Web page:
Summit Outside: Columbine: Colorado’s state flower
Special to the Daily
Columbines are everywhere we look in Summit County. I recently went on the Garden Club Tour and there was not a garden without a variety of columbines of various colors.
Some garden catalogues offer 37 cultivated varieties, and there are actually 80 species of columbines.
Columbines belong to the buttercup family, which also includes a number of other familiar flowers, such as anemones, hellebores and larkspurs. The leaves are similar in this family; narrow at the base, flaring outward towards flat, scalloped edges.
The white and lavender columbine, “Aquilegia caerules,” was adopted as the official state flower of Colorado on April 4, 1899, by an act of the General Assembly. In 1925, the General Assembly made it the duty of all citizens to protect this species and the law prohibits digging or uprooting the flower on public lands and limits the gathering of buds, blossoms and stems to 25 in one day. It is unlawful to pick the columbine on private land without consent of the land owner.
Columbine comes from the Latin “Columba” which means “dove.” The genus name “Aquilegia” is derived from the Latin word for eagle, because the shape of the flower petals are said to resemble an eagle’s claw. “Caerules” means blue.
Columbines are perennial plants that are found in meadows, woodlands, at higher altitudes throughout the Northern Hemisphere. The native columbine propagates by seed and will grow to a height of 15-20 inches in full sun, but prefers growing in partial shade and well drained soil, and is able to tolerate average soils and dry soil conditions. They are especially beautiful growing profusely under aspen forests.
These spectacular flowers are found growing wild in many Summit County environments: from hot, dry, talus slopes to moist, shady forests.
Its color varies through a wonderful range of whites, blues and purples. The plant flowers from June through August.
Columbine plants grow from long carrot-like taproots, which aid in making them drought tolerant. They live for about three years and reseed readily. Columbine flowers transforms into a fruit within five erect follicles and shiny black seeds. The multi-chambered pod and attached stem are dry and crispy. The pod itself splits in places to make openings big enough for the seeds to fall out. The plant holds the pods with the open part facing upwards and a lot of seeds are sown by the gusty winds that form on the leading edge of summer storms. The winds tip the seeds from the pods and the rains water them into the soil.
Columbine species cross pollinate easily, ultimately producing a variety of different hybrids.
Columbines are closely related to plants like baneberries and monkshoods, all of which contain a toxic substance in the seeds and roots. This highly poisonous substance can cause both severe stomach problems and heart palpitations if consumed.
The flowers of various species of columbine were eaten by Native Americans as a condiment with other fresh greens, and are sweet tasting, and safe if consumed in small quantities.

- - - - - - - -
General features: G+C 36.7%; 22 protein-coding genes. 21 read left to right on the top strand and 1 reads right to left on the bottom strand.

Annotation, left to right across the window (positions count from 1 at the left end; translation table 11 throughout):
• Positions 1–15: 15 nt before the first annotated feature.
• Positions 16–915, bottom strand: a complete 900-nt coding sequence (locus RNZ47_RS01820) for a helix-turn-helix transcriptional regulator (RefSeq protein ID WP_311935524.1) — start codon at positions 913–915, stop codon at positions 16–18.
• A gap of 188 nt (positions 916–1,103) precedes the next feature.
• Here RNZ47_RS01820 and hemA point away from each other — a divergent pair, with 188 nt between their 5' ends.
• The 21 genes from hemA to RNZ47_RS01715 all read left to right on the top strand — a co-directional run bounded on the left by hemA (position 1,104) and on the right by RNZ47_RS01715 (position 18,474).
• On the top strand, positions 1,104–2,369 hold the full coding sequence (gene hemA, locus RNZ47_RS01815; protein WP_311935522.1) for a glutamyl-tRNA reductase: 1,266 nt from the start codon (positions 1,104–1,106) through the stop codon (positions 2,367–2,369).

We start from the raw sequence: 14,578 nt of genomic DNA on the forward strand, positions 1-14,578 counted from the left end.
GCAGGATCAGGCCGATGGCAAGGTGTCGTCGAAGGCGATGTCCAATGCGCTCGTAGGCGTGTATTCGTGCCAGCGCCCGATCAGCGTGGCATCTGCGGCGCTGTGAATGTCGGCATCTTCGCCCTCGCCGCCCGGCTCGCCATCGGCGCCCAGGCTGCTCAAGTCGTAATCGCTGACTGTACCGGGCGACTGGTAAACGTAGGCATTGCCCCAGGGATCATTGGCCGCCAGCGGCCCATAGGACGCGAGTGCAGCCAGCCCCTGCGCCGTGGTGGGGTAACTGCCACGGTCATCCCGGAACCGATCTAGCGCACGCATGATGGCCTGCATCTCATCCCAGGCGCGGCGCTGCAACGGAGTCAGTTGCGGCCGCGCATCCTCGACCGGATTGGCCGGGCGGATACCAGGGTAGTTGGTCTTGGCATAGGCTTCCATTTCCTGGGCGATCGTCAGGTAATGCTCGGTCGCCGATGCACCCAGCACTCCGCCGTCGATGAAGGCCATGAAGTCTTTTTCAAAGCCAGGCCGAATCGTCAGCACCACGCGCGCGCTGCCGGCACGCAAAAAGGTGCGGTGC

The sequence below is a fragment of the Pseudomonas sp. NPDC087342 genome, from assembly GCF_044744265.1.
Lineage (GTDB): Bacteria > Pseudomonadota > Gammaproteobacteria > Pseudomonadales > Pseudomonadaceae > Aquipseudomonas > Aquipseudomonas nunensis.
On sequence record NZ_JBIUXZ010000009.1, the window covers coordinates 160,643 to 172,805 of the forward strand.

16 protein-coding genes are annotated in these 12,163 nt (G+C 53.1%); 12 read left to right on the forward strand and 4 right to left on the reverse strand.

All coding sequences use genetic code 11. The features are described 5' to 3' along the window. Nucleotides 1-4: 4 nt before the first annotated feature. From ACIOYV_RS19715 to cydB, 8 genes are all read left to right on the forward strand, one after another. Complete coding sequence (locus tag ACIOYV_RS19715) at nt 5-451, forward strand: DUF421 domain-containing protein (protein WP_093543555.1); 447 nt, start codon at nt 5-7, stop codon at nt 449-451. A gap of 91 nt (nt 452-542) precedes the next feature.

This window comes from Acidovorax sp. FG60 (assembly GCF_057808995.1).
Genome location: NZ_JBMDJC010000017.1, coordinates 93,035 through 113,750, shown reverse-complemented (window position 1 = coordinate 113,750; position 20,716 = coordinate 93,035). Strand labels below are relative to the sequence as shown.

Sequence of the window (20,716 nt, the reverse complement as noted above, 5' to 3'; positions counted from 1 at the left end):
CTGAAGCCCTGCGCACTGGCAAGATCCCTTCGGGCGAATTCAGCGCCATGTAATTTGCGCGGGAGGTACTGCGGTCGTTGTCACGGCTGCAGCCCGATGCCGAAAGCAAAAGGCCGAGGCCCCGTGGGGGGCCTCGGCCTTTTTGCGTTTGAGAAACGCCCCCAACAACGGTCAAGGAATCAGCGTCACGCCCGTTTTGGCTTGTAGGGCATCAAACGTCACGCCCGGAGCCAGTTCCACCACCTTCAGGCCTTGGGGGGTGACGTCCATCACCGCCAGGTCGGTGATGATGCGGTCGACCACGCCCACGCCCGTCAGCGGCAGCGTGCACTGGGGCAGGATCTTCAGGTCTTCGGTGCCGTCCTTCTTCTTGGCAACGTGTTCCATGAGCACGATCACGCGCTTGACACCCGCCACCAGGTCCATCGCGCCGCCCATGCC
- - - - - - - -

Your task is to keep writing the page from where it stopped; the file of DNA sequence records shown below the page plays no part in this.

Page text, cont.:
Infusions from different parts of the plant were used for a variety of diseases ranging from heart problems to fever, and to help relieve the pain of poison ivy. Native Americans used very small amounts of the root as an effective treatment for ulcers. Medicinal use of this plant is not advised, however due to its high toxicity, and columbine poisonings may be fatal.
Columbines are used as food by some butterflies and moth caterpillars. These are mainly moths noted for feeding on many poisonous plants without harm.
The columbine flowers are nodding at the tips with spurs that point upwards, and numerous yellow stamens project downward, well past the petals and sepals. The unique columbine flower shape makes the plant well suited for attracting long-tongued nectar feeders, especially hawk moths and hummingbirds, while at the same time preventing small bees from reaching the nectar directly. Because of the hummingbird’s slender bill and long tongue, it is able to reach the columbine flower nectar from the base of the spur, ultimately acting as the columbine flower’s most efficient pollinator.
Columbine are one of the few ornamental plants not often ravaged by deer.
The Columbine flower is probably the most honored state flower in all of the United States. The name “columbine” has been used for a locomotive, ships, a race horse and numerous buildings, and was brought to national attention by the unfortunate incident at the high school by that name.
The ‘columbine’ often represents folly, in mythology and its petals symbolize the seven gifts of the spirit. The wild columbine actually has only five petals, however, early artists, painted seven flowers on one stalk. The flower is referred to in Shakespeare’s Hamlet and in one of Ben Jonson’s poems: “‘Bring cornflag, tulip and Adonis flower, Fair Oxeye, goldylocks and columbine.”
So revel ye in this exquisite flower which blooms in profusion in our summer alpine environment.
Breckenridge resident Dr. Joanne Stolen is retired from teaching microbiology at Rutgers University. Some of the block prints of the animals she writes about can be seen locally. During the summer she coaches rowing at Frisco Rowing Center.
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